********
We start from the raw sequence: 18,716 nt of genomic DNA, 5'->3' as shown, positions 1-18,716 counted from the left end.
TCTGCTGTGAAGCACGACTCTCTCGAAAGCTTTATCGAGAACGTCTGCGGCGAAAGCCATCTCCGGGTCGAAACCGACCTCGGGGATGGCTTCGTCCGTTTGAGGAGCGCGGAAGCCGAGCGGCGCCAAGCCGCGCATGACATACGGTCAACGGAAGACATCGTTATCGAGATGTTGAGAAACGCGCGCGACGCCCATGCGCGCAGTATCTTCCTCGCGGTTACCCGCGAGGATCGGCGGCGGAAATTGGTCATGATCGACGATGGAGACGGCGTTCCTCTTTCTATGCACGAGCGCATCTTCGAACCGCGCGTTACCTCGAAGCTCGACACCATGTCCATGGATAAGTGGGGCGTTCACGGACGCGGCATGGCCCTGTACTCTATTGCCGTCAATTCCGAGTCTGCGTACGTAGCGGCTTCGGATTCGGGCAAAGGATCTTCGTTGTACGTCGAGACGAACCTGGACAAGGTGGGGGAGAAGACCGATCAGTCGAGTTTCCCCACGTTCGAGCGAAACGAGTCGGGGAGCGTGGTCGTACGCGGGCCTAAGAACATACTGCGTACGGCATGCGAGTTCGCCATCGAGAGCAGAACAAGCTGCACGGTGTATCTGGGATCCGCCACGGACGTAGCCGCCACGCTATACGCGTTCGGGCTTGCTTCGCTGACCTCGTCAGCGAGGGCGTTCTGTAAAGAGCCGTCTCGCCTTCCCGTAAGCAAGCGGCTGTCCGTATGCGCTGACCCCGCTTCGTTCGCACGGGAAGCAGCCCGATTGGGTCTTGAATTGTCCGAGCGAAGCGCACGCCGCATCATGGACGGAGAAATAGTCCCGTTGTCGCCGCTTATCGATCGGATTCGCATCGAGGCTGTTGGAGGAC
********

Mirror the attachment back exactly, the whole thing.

We start from the raw sequence: 18,716 nt of genomic DNA, 5'->3' as shown, positions 1-18,716 counted from the left end.
TCTGCTGTGAAGCACGACTCTCTCGAAAGCTTTATCGAGAACGTCTGCGGCGAAAGCCATCTCCGGGTCGAAACCGACCTCGGGGATGGCTTCGTCCGTTTGAGGAGCGCGGAAGCCGAGCGGCGCCAAGCCGCGCATGACATACGGTCAACGGAAGACATCGTTATCGAGATGTTGAGAAACGCGCGCGACGCCCATGCGCGCAGTATCTTCCTCGCGGTTACCCGCGAGGATCGGCGGCGGAAATTGGTCATGATCGACGATGGAGACGGCGTTCCTCTTTCTATGCACGAGCGCATCTTCGAACCGCGCGTTACCTCGAAGCTCGACACCATGTCCATGGATAAGTGGGGCGTTCACGGACGCGGCATGGCCCTGTACTCTATTGCCGTCAATTCCGAGTCTGCGTACGTAGCGGCTTCGGATTCGGGCAAAGGATCTTCGTTGTACGTCGAGACGAACCTGGACAAGGTGGGGGAGAAGACCGATCAGTCGAGTTTCCCCACGTTCGAGCGAAACGAGTCGGGGAGCGTGGTCGTACGCGGGCCTAAGAACATACTGCGTACGGCATGCGAGTTCGCCATCGAGAGCAGAACAAGCTGCACGGTGTATCTGGGATCCGCCACGGACGTAGCCGCCACGCTATACGCGTTCGGGCTTGCTTCGCTGACCTCGTCAGCGAGGGCGTTCTGTAAAGAGCCGTCTCGCCTTCCCGTAAGCAAGCGGCTGTCCGTATGCGCTGACCCCGCTTCGTTCGCACGGGAAGCAGCCCGATTGGGTCTTGAATTGTCCGAGCGAAGCGCACGCCGCATCATGGACGGAGAAATAGTCCCGTTGTCGCCGCTTATCGATCGGATTCGCATCGAGGCTGTTGGAGGAC